by it.” In other words, the watch’s mechanism is so complicated it could not have arisen by chance.
The strength of the argument against chance derives, Paley tells us, from what he names “relation,” a notion akin to what some contemporary authors have named “irreducible complexity” (Behe, 1996). This is how Paley formulates the argument for irreducible complexity: “When several different parts contribute to one effect, or, which is the same thing, when an effect is produced by the joint action of different instruments, the fitness of such parts or instruments to one another for the purpose of producing, by their united action, the effect, is what I call relation; and wherever this is observed in the works of nature or of man, it appears to me to carry along with it decisive evidence of understanding, intention, art” (Paley, 1802a, pp. 175–176). The outcomes of chance do not exhibit relation among the parts or, as we might say, they do not display organized complexity. He writes that “a wen, a wart, a mole, a pimple” could come about by chance, but never an eye; “a clod, a pebble, a liquid drop might be,” but never a watch or a telescope.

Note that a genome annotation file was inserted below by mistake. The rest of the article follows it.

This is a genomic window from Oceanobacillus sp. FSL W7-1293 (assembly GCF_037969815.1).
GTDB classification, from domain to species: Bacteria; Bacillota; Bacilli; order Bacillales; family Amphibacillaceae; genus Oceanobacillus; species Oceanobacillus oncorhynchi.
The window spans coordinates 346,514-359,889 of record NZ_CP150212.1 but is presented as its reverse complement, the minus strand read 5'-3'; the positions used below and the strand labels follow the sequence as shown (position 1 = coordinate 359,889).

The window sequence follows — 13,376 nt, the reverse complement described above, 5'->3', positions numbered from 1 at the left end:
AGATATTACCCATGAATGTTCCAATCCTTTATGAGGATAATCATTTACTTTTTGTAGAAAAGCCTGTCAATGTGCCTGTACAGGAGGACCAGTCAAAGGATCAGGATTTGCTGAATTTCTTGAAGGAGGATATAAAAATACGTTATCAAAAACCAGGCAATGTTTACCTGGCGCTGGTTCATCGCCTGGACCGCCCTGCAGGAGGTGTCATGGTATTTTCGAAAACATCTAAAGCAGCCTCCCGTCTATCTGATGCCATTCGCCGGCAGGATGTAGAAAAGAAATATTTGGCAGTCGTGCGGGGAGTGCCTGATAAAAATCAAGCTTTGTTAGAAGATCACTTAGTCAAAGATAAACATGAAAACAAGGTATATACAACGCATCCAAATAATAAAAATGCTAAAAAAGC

Paley notices the “relation” not only among the component parts of an organ, such as the eye, the kidney, or the bladder, but also among the different parts, limbs, and organs that collectively make up an animal and adapt it to its distinctive way of life: “In the swan, the web-foot, the spoon bill, the long neck, the thick down, the graminivorous stomach, bear all a relation to one another…. The feet of the mole are made for digging; the neck, nose, eyes, ears, and skin, are peculiarly adapted to an under-ground life. [In a word,] this is what I call relation” (Paley, 1802a, pp. 180, 183).
Throughout Natural Theology, Paley displays extensive and profound biological knowledge. He discusses the fish’s air bladder, the viper’s fang, the heron’s claw, the camel’s stomach, the woodpecker’s tongue, the elephant’s proboscis, the bat’s wing hook, the spider’s web, insects’ compound eyes and metamorphosis, the glowworm, univalve and bivalve mollusks, seed dispersal, and on and on, with accuracy and as much detail as known to the best biologists of his time. The organized complexity and purposeful function reveal, in each case, an intelligent designer, and the diversity, richness, and pervasiveness of the designs show that only the omnipotent Creator could be this Intelligent Designer.
Paley was not the only proponent of the argument from design in the first half of the 19th century. In Britain, a few years after the publication of Natural Theology, the eighth Earl of Bridgewater endowed the publication of treatises that would set forth “the Power, Wisdom and Goodness of God as manifested in the Creation.” Eight treatises were published dur-